The airline had a major PR crisis on its hands last week when the Federal Aviation Administration issued it a $10.2 million fine, saying the carrier misled the agency about the inspection of planes for fuselage cracks. The airline, which has recorded 35 consecutive years of profitability, said the problem boiled down to a computer error and at no time was passenger safety compromised.
Choosing not to take the advice of its popular ads, the company dealt with the problem head on by speaking with the media; issuing a statement on its site; addressing the issue on its corporate blog; and letting CEO Gary Kelly, who called the fine unfair, play the role of punching bag during an in-studio interview on CNN, which is now available on Southwest's website. The company declined to speak with Ad Age about the fine.
Just how long this PR shiner will last remains to be seen. But there is some evidence the airline, a longtime media darling in a category full of dogs, has been running into some brand issues.
No ad review
Recent data collected by consultancy CoreBrand before the FAA issue surfaced showed a precipitous decline in Southwest's favorability rating, to 48.8 in 2007 from 66.6 in 2002. The airline, meanwhile, has begun a review for its all-important loyalty program, currently run by Omnicom Group's Targetbase. "We're well into the review," a Southwest spokeswoman said. She denied suggestions the airline is considering reviewing its main agency business at longtime agency GSD&M's Idea City, also part of Omnicom. "They are our advertising agency and we are not putting the business up for review," she said.
Southwest has been one of the only airlines to seemingly escape the ire and constant bashing of analysts, the media and consumers. Ironically, it's because of that good standing that this crisis could have some serious legs, according to Kent Jarrell, crisis-management and litigation specialist at Apco Worldwide.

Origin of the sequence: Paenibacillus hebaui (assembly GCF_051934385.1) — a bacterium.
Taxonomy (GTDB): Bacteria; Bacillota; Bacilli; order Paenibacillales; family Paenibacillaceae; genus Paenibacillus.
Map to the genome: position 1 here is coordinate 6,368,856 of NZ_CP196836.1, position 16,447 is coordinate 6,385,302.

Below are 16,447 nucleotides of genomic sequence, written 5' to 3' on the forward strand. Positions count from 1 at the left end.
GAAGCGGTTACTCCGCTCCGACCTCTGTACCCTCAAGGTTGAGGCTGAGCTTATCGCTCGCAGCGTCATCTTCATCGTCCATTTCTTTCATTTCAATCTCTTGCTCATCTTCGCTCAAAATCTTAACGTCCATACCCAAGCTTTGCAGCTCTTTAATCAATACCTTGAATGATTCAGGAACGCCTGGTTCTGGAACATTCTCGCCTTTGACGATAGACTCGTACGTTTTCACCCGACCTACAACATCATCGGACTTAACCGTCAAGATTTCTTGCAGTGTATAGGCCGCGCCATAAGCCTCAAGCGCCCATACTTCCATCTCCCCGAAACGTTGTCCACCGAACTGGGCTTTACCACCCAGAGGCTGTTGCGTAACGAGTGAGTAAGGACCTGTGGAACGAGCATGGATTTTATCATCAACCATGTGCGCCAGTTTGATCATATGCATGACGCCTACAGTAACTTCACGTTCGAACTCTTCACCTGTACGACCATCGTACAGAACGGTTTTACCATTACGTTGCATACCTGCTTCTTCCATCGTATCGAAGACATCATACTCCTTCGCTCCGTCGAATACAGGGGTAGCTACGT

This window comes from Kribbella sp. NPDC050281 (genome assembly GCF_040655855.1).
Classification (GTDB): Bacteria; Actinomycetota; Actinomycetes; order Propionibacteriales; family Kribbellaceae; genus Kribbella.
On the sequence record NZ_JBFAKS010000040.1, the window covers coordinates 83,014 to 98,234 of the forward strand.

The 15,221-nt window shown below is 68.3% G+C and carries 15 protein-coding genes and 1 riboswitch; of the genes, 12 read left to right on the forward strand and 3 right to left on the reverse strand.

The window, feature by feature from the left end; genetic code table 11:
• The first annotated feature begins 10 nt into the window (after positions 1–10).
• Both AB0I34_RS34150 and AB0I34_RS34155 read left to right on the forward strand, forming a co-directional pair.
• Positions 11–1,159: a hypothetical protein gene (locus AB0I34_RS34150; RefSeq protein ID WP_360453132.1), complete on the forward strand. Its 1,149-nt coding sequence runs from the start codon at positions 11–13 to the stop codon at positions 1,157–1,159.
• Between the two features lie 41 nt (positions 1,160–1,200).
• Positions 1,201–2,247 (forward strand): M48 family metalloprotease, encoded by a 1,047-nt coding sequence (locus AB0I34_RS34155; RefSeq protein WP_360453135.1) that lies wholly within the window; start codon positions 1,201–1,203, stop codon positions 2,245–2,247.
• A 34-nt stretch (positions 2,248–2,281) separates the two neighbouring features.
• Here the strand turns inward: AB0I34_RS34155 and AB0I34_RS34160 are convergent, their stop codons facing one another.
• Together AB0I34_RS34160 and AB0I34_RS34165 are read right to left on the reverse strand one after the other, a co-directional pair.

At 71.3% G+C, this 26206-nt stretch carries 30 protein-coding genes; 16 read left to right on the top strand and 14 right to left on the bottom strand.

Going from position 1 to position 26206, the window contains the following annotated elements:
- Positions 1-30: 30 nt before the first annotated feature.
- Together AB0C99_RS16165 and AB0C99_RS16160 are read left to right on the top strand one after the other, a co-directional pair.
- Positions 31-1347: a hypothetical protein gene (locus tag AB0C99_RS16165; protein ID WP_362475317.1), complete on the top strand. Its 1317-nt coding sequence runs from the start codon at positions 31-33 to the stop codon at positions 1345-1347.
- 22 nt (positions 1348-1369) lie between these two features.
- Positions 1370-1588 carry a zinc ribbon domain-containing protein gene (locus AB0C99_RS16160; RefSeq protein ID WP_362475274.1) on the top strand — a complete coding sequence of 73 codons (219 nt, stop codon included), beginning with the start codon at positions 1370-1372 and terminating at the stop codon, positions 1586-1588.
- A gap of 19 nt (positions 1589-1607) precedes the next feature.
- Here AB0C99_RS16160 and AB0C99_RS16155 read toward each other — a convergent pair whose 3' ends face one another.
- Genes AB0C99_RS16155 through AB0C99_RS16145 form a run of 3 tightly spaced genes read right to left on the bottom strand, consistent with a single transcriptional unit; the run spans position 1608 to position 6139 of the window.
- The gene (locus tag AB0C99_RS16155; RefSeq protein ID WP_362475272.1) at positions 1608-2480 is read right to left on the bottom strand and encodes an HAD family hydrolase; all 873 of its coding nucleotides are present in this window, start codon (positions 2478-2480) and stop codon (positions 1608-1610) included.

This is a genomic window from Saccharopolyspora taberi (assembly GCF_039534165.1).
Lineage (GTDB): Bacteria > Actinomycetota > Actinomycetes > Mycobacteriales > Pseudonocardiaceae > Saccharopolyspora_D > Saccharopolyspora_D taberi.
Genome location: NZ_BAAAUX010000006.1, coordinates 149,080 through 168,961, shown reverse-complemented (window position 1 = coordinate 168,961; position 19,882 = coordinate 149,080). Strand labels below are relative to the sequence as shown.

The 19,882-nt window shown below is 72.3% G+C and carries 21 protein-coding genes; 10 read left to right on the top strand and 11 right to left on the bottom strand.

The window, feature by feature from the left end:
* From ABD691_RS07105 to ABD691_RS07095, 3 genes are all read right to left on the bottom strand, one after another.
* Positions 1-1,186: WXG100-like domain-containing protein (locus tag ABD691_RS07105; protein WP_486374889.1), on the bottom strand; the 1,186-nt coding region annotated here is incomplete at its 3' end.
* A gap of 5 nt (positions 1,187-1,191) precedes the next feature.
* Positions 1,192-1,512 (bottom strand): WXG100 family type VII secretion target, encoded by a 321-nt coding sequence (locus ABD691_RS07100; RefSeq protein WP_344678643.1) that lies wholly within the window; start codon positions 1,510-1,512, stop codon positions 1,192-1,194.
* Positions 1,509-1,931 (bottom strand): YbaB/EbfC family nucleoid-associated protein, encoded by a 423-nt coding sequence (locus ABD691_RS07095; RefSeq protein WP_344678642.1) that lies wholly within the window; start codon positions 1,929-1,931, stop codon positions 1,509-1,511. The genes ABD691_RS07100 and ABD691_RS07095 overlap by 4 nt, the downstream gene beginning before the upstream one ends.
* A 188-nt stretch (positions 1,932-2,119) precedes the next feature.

"The story flips on them because there hasn't been a lot of criticism," Mr. Jarrell said. "That makes the story move even more among journalists because here's an airline with a good reputation considered to be the most successful in the field, and all of a sudden it has a problem that cuts to the core of what could be an Achilles heel for low-cost airlines: safety."
Engaging the blogosphere
Gene Grabowski, senior VP at Levick Strategic Communications, said Southwest needs to be paying attention to blogs because "that's where consumers are talking and where reporters are getting their ideas from." Mr. Grabowski recommends Southwest identify "high-authority" travel-related blogs and get into the conversations taking place there.
Some of the company's employees have been talking about the issue on its corporate blog. One consumer's response to its "We take safety seriously" post simply read: "I don't believe you."
Brand experts wonder if the airline, which has built its brand into one of America's largest based on a fun, lighthearted strategy, may need to take things more seriously. It's become known for its series of humorous TV spots, including one where a nosy guest checks out the contents of the host's bathroom cabinet, only to have its glass shelf crash and spill the contents in a loud crash.
"The idea of wanting to get away is a great idea, and they can empathize with their passengers and give them a chance of getting away when their passengers have made a mistake," said Karl Barnhart, managing director, CoreBrand. "But [Southwest] can't make a mistake and expect their passengers to give them a pass on it because you are dealing with people's lives." He also said Southwest may want to reconsider running the slapstick ads that suggest the people in them are getting injured.